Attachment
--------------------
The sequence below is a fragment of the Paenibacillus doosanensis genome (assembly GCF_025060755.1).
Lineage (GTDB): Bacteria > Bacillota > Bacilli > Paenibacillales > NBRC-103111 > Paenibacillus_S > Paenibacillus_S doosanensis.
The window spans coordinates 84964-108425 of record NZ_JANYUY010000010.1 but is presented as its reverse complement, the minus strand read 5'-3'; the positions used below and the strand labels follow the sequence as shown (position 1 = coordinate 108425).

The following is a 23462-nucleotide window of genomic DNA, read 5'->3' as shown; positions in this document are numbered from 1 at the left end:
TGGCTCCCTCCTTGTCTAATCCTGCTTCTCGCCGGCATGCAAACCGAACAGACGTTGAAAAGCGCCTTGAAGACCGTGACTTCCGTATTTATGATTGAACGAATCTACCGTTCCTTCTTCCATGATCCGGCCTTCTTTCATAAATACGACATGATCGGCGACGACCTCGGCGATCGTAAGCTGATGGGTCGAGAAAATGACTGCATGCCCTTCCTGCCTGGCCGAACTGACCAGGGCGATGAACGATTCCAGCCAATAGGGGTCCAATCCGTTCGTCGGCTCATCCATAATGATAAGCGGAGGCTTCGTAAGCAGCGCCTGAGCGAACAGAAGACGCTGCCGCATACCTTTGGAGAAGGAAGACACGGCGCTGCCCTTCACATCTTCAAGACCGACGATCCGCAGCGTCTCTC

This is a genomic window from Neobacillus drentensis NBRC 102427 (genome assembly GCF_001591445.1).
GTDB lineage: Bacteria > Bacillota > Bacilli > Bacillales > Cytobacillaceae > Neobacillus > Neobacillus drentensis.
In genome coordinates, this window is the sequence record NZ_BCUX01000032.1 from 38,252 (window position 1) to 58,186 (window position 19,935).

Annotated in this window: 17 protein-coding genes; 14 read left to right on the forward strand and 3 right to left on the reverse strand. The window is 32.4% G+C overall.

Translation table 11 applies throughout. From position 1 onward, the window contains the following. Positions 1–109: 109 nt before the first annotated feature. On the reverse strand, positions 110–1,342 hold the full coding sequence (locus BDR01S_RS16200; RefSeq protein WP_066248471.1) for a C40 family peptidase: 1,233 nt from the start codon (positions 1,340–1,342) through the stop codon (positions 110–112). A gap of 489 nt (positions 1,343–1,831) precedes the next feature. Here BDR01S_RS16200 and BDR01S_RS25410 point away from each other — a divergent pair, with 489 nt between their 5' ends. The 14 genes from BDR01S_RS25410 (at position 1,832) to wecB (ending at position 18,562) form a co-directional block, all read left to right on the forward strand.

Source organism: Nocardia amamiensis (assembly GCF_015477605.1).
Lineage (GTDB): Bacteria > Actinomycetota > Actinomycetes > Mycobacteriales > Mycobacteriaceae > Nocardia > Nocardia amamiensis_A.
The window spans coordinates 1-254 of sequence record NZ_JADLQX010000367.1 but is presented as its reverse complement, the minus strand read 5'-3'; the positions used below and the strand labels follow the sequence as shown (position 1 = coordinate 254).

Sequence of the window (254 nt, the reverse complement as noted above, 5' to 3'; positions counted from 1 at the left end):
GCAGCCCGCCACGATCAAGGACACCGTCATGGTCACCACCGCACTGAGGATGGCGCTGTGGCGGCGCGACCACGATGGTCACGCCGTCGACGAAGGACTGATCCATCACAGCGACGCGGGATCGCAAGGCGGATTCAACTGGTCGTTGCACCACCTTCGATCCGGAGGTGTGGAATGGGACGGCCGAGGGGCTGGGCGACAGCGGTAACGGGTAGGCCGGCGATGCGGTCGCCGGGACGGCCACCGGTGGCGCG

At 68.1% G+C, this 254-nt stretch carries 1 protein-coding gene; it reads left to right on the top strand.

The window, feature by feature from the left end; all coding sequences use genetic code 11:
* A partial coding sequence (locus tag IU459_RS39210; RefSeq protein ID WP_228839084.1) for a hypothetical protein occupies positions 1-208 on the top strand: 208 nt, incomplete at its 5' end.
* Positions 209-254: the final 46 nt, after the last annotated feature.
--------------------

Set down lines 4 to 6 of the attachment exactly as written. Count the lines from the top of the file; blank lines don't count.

The following is a 23462-nucleotide window of genomic DNA, read 5'->3' as shown; positions in this document are numbered from 1 at the left end:
TGGCTCCCTCCTTGTCTAATCCTGCTTCTCGCCGGCATGCAAACCGAACAGACGTTGAAAAGCGCCTTGAAGACCGTGACTTCCGTATTTATGATTGAACGAATCTACCGTTCCTTCTTCCATGATCCGGCCTTCTTTCATAAATACGACATGATCGGCGACGACCTCGGCGATCGTAAGCTGATGGGTCGAGAAAATGACTGCATGCCCTTCCTGCCTGGCCGAACTGACCAGGGCGATGAACGATTCCAGCCAATAGGGGTCCAATCCGTTCGTCGGCTCATCCATAATGATAAGCGGAGGCTTCGTAAGCAGCGCCTGAGCGAACAGAAGACGCTGCCGCATACCTTTGGAGAAGGAAGACACGGCGCTGCCCTTCACATCTTCAAGACCGACGATCCGCAGCGTCTCTC

This is a genomic window from Neobacillus drentensis NBRC 102427 (genome assembly GCF_001591445.1).